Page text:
Inquests

What is an Inquest?

When someone dies 'a sudden or unnatural death' or a 'sudden death of which the cause is unknown' the death will be reported to the Coroner.

In plain English an inquest is an enquiry aimed at identifying the cause of death. Sometimes the coroner will sit with a Jury. Once all of the evidence has been considered there are a number of possible decisions, such as:

  • natural causes
  • industrial disease
  • dependence on drugs/non-dependent abuse of drugs
  • want of attention at birth
  • suicide/killed him or herself whilst the balance of his or her mind was disturbed
  • accident or misadventure
  • disaster which is the subject of a public inquiry
  • attempted or self-induced abortion
  • lawful killing
  • unlawful killing
  • open verdict - this means that the cause of death cannot be established and doubt remains as to how the deceased came to their death
  • still birth
  • narrative verdict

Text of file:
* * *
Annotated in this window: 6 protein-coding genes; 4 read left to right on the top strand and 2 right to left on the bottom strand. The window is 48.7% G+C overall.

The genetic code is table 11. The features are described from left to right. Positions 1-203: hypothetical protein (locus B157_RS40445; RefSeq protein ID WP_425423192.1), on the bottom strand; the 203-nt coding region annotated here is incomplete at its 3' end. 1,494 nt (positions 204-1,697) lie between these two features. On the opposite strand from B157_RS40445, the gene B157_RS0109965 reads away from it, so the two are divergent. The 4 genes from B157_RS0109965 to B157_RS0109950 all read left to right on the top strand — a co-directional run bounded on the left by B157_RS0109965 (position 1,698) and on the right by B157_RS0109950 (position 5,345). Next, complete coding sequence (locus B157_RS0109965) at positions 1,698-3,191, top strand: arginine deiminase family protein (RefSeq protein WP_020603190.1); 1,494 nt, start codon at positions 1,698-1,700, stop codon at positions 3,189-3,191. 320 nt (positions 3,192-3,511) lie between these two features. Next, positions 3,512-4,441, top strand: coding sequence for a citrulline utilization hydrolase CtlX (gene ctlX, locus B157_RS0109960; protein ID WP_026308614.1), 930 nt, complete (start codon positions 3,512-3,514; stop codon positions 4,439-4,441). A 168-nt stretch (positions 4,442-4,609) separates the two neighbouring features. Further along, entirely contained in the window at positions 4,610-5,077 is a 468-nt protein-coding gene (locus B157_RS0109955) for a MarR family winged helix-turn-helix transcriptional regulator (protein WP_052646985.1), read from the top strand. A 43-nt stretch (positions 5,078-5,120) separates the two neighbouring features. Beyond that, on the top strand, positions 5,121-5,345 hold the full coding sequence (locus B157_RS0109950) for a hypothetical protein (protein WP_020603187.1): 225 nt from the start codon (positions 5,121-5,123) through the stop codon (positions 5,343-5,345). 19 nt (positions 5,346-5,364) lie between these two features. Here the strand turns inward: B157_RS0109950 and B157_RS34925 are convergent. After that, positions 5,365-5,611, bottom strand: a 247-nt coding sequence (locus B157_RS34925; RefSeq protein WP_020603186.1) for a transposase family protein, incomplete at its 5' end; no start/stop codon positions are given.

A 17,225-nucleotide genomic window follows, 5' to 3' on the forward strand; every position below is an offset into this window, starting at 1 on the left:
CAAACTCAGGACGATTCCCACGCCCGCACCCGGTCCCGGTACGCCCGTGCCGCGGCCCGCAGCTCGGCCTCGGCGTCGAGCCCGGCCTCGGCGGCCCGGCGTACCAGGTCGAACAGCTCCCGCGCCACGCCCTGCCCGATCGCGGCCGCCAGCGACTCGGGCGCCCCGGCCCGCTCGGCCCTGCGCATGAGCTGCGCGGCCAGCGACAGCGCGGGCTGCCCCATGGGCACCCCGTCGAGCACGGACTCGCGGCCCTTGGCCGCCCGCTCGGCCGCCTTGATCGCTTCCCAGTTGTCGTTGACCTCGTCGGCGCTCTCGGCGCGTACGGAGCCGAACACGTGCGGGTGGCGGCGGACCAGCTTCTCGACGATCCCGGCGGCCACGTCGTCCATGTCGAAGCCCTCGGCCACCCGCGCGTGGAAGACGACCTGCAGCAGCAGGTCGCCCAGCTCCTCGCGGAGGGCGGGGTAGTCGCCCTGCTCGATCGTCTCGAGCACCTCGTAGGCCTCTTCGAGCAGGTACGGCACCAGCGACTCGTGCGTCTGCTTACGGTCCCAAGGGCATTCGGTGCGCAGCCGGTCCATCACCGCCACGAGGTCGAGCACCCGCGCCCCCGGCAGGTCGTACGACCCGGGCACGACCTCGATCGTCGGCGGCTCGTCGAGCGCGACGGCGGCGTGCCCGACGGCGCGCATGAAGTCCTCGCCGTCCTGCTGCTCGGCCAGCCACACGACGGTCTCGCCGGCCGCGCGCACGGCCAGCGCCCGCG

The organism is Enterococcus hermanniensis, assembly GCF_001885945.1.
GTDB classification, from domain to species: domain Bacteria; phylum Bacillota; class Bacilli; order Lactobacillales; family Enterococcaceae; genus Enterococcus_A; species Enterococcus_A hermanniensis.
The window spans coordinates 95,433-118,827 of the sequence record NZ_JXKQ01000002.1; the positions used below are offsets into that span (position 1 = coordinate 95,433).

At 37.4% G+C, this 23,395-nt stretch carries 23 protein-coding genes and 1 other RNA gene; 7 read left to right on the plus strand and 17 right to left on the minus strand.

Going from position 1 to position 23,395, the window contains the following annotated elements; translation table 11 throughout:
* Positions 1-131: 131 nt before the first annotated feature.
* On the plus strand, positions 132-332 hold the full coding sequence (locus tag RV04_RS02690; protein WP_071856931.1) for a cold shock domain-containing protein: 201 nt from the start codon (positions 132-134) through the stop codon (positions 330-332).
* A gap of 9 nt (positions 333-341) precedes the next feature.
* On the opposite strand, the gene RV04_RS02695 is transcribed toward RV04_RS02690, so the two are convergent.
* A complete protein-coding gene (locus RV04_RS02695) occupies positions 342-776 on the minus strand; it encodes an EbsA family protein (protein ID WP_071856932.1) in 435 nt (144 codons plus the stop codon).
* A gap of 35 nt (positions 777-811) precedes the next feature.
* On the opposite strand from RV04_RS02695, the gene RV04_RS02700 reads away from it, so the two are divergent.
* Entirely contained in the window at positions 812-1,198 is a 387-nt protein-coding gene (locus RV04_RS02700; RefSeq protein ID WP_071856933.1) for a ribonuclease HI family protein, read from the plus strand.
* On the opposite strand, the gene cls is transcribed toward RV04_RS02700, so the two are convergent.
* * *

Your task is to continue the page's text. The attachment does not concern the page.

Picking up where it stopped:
If a narrative verdict is delivered, then a jury may express opinions about the circumstances leading to the death of an individual and the Coroner has the power to make recommendations to the health authority, police or prisons, so that a death in similar circumstances can be avoided in the future.

We absolutely understand that dealing with the prospect of an Inquest is often daunting. You can be assured that Paul Caulfield and Lewis Pearson have huge experience in representing families at Inquests. Additionally Paul Caulfield has a wealth of experience representing Police Authorities relating to deaths in custody. Paul's ability to prepare and present a case from different perspectives, gives him an excellent insight into the relevant issues, ensuring you will receive excellent legal advice and representation.

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